Reading, ‘Riting & Ritalin?
Attention deficit-hyperactivity disorder (ADHD) was a rare condition 50 years ago. Today, it is extremely common, affecting an estimated 5-20% of all children in the United States. Previously known by a number of different names (including hyperactivity, hyperkinesis, and minimal brain dysfunction), ADHD is characterized by learning disabilities, short attention span, easy distractibility, impulsive behavior, hyperactivity, and lack of coordination. Although children with ADHD are not mentally retarded, they often do poorly in school and have difficulty making friends.
Conventional medicine has discovered that methylphenidate (Ritalin, a chemical related to the amphetamines) is often effective for children with ADHD. For reasons that are not understood, stimulants like Ritalin produce a paradoxical response in these children: slowing them down and helping them concentrate, rather than speeding them up.
Unfortunately Ritalin has many side effects and does not address the cause of ADHD, it merely suppresses the symptoms. Nevertheless, both teachers and parents sometimes look at Ritalin as a quick fix, or as the simplest way to deal with a complicated problem. Indeed, in some parts of the United States, as many as 6% of grade-school children are on this drug.
Diet: The Source of the Problem?
Dietary factors and nutritional supplements also play an important role in the treatment of ADHD. Some children are exquisitely sensitive to refined sugars and they improve greatly when all of the sugar is removed from their diet. Some children react to artificial colorings (particularly tartrazine, also known as Yellow Dye #5) and other synthetic chemical additives. A substantial proportion of children are allergic to common foods such as milk, wheat, egg, corn, or citrus. Parents, with the help of medical professionals, can put their child on an elimination diet. After about three weeks, if there have been noticeable improvements, the foods and additives are reintroduced one at a time, observing for reactions. Foods that provoke symptoms or behavioral changes are removed from the diet.
Elimination-and-rechallenge diets should be medically supervised to insure that they contain adequate amounts of protein, vitamins, and minerals and that the results are interpreted correctly. In my experience, about 50-75% of children with ADHD improve considerably if they exclude the offending foods and/or additives from their diet.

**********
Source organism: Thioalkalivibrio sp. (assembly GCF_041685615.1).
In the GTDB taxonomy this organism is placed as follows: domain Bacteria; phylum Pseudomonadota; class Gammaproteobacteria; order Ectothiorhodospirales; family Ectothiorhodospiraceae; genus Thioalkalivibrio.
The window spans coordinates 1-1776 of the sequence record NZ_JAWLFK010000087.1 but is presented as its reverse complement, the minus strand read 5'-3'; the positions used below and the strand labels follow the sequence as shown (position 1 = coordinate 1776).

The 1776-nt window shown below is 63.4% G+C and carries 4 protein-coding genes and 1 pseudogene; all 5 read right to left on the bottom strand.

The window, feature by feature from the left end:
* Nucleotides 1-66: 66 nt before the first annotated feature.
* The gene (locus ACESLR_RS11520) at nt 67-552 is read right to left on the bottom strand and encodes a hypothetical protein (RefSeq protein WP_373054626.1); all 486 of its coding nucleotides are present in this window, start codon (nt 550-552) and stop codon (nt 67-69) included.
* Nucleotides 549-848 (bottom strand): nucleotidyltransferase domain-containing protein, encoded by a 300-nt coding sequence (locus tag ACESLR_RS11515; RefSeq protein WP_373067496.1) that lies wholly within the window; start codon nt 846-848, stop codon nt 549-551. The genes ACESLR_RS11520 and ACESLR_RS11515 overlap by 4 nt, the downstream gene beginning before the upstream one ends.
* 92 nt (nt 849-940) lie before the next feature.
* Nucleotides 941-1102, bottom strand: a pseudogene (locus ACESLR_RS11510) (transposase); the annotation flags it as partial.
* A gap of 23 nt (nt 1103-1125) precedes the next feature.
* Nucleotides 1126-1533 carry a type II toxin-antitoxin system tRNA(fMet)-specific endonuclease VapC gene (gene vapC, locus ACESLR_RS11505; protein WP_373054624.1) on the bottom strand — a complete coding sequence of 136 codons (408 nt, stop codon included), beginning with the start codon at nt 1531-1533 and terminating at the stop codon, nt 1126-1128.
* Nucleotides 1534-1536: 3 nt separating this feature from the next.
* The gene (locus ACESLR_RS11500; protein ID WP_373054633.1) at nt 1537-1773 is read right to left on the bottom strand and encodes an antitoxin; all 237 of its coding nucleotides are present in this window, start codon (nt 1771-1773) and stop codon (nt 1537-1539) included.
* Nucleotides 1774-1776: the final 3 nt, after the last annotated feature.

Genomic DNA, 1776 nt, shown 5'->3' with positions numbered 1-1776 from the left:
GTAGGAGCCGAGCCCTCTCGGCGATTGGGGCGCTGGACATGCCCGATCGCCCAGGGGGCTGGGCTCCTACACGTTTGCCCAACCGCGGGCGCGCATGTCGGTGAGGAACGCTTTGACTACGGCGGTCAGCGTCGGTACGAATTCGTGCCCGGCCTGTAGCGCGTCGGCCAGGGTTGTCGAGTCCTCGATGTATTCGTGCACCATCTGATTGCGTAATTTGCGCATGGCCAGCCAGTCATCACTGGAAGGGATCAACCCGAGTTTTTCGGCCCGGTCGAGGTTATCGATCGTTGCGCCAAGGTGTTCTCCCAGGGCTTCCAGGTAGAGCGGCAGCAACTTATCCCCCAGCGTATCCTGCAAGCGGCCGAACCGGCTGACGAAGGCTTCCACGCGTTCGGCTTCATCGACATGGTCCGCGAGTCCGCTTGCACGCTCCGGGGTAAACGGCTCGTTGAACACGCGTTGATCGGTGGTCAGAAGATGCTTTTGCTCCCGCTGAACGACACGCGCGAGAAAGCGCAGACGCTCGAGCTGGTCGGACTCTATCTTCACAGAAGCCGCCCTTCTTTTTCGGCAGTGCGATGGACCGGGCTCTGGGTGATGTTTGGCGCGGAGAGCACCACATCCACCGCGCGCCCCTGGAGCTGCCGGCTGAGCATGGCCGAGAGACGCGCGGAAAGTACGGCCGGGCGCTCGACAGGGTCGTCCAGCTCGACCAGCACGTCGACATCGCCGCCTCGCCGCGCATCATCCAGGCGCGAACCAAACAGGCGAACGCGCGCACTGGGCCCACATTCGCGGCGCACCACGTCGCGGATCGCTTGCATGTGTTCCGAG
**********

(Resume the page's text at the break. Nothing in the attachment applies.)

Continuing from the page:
Why the Controversy?
When children with ADHD improve, the results are often dramatic. It is therefore surprising that most doctors do not believe diet has much to do with this condition. This skepticism arises in part from some bad research that appeared in popular medical journals and subsequently received widespread media exposure. For example, a study published in the prestigious New England Journal of Medicine concluded that dietary sugar does not affect behavior or cognitive function in hyperactive children (1994; 330:301-7). In that study, which compared the effects of a high- and low-sugar diet, the so-called “low-sugar” diet actually contained 5.3 teaspoons of refined sugar per day. That amount of sugar is enough to cause symptoms in a sensitive child, rendering comparisons between the two diets meaningless.
Numerous studies have investigated the Feingold diet, which is based on Dr. Ben Feingold’s observation that artificial colors and food-derived chemicals called salicylates contribute to ADHD. A few of these studies found that the chemicals caused only minor problems, and other studies found no effect at all. However, much of the research was seriously flawed.
Vitamin Supplements Are Part of the Equation.
Vitamin supplements have also been used successfully to treat children with ADHD. Some hyperactive children have a deficiency of the neuro- transmitter molecule serotonin. Best known for its relationship to depression, serotonin deficiency also seems to play a role in ADHD. In hyperactive children who had subnormal blood levels of serotonin, treatment with large doses of vitamin B6 (15-30 mg/kg of body weight) was found to work even better than Ritalin (Biol Psychiatry 1979;14:741-51). It should be pointed out that not all children with ADHD are low in serotonin. Furthermore, the doses of B6 used in this study were extremely large and must be monitored by a physician. Fortunately, lower doses of vitamin B6 are sometimes helpful when combined with appropriate diet changes.
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